There are two key areas this group will explore. First, we will review the Village’s policies together, including Use of Force, purchasing policies, how the Village handles misconduct complaints (and how to communicate that), the Village budget and what drives it, and any other operational components that are suggested by the committee or recommended by the county and state. I do want to be honest here: This is work we’ve already been doing and I think our policies are very strong, thanks to Chief Pallett’s leadership over the last two years. I also believe that every individual in Village leadership is committed to following those policies. So while there may be changes to make, it’s likely that much of our work will focus on refinement and communicating this information to the public so that others are as confident in our policies as I am.

The second area of focus will likely include more participation from the broader community: We will explore ways to ensure we are promoting a local culture where diversity is celebrated, not just tolerated. It’s important to remember that our local government — our departments, policies, laws, staff, the Village Board — will always be a reflection of the Village itself. That is the blessing and curse of a democracy and it’s particularly true in a small village like Pelham where even elected officials are just volunteers from the community. No policy will ever change that fundamental reality. So what can we do collectively to ensure that no one ever feels excluded or discriminated against in their own hometown? And if they do, how can we make it clear that the incident is an aberration, not a norm? Some have suggested renaming a park or a street. Some have advocated for public art that lifts up the voices of those often unheard by society. When these rallies and vigils are no longer a daily occurrence, what will remain to clearly signify that Pelham is home to all? That is the deeper discussion that I think is being called for, and it’s one that is far more complicated than simply identifying acts of individual racism, or adding bullet points to our policies. That work cannot be done by the Board alone. I hope you’ll all join us and I will keep you updated as our plans come into clearer focus.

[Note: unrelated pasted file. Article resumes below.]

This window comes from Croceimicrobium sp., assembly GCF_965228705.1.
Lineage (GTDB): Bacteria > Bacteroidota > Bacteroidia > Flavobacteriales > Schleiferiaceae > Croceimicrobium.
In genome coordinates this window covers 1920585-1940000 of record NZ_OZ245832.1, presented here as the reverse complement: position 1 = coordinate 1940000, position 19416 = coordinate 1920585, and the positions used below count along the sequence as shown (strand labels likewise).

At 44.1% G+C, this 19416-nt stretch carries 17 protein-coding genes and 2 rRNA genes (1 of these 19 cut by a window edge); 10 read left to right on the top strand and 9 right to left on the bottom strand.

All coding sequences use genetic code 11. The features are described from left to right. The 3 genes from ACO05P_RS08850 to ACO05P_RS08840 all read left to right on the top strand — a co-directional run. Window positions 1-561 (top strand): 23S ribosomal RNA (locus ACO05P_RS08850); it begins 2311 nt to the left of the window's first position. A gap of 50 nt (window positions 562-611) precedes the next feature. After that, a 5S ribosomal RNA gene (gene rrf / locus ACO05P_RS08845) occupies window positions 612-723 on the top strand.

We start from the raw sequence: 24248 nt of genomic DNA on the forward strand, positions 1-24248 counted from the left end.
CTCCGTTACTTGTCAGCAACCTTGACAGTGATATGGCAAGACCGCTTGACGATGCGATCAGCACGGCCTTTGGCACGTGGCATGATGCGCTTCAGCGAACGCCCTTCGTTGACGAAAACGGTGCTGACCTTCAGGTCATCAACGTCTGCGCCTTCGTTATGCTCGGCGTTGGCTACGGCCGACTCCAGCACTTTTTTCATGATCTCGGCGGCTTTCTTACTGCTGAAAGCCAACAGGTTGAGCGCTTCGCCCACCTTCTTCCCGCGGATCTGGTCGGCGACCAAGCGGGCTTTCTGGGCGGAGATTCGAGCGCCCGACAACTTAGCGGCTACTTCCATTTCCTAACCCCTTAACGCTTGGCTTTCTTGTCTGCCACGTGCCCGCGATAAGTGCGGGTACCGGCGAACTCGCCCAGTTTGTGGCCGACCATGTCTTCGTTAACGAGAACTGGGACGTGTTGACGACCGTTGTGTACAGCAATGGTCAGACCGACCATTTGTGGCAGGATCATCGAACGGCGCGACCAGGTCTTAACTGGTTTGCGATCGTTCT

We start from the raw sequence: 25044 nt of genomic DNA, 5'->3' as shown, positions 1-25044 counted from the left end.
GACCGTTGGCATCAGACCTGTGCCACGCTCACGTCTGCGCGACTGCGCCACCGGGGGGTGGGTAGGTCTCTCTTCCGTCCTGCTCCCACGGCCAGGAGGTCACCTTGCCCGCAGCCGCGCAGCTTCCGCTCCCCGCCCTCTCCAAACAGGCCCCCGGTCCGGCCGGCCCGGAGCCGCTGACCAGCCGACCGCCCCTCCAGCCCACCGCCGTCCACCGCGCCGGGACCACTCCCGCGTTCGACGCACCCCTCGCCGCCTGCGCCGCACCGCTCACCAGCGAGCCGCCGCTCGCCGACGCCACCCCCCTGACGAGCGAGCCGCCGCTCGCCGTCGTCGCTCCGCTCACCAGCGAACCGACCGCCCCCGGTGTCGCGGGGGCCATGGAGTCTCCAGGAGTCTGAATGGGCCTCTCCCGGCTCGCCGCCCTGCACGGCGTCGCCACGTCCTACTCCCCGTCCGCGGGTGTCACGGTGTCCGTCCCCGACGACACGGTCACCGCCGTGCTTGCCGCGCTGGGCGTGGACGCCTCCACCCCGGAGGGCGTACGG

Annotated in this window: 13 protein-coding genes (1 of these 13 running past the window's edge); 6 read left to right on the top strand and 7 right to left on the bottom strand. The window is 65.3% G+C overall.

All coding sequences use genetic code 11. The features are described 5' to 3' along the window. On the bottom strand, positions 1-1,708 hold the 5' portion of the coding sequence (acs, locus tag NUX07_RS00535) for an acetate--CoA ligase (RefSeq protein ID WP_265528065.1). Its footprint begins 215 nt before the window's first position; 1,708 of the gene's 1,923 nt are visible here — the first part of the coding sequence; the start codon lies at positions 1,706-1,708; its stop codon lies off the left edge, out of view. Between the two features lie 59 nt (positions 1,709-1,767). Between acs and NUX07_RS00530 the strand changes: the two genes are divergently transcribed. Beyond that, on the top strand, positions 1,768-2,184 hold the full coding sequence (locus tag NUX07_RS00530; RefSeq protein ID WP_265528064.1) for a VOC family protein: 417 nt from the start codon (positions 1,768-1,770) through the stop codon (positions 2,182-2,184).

I love this Village. I know that you do too. I am proud to live in a community where Pelham’s “dirty laundry” can be displayed in the middle of our downtown, and the institution that sponsored it gains new members. If you asked many of the people sharing their stories why they chose to live in Pelham, they would probably talk about the same things we all talk about: our amazing schools, Cub Scouts, Rec soccer, family history, our quaint downtown, raucous board meetings, our legendary Memorial Day parade, Junior League and Pelham Civics, the time so-and-so showed up at their door with a hot meal, or the heroism shown by their neighbors during this pandemic — even the heroism shown by our police officers. These things are real. We can hold our triumphs and our failures in the same hand, recognizing that all communities are the product of an unplanned past that is filled with both, simultaneously. I encourage everyone in Pelham to embrace this moment with pride, knowing that when we look back at this period years from now, we will see proof that our pride was not misplaced.

Thank you for your time,

Village of Pelham NY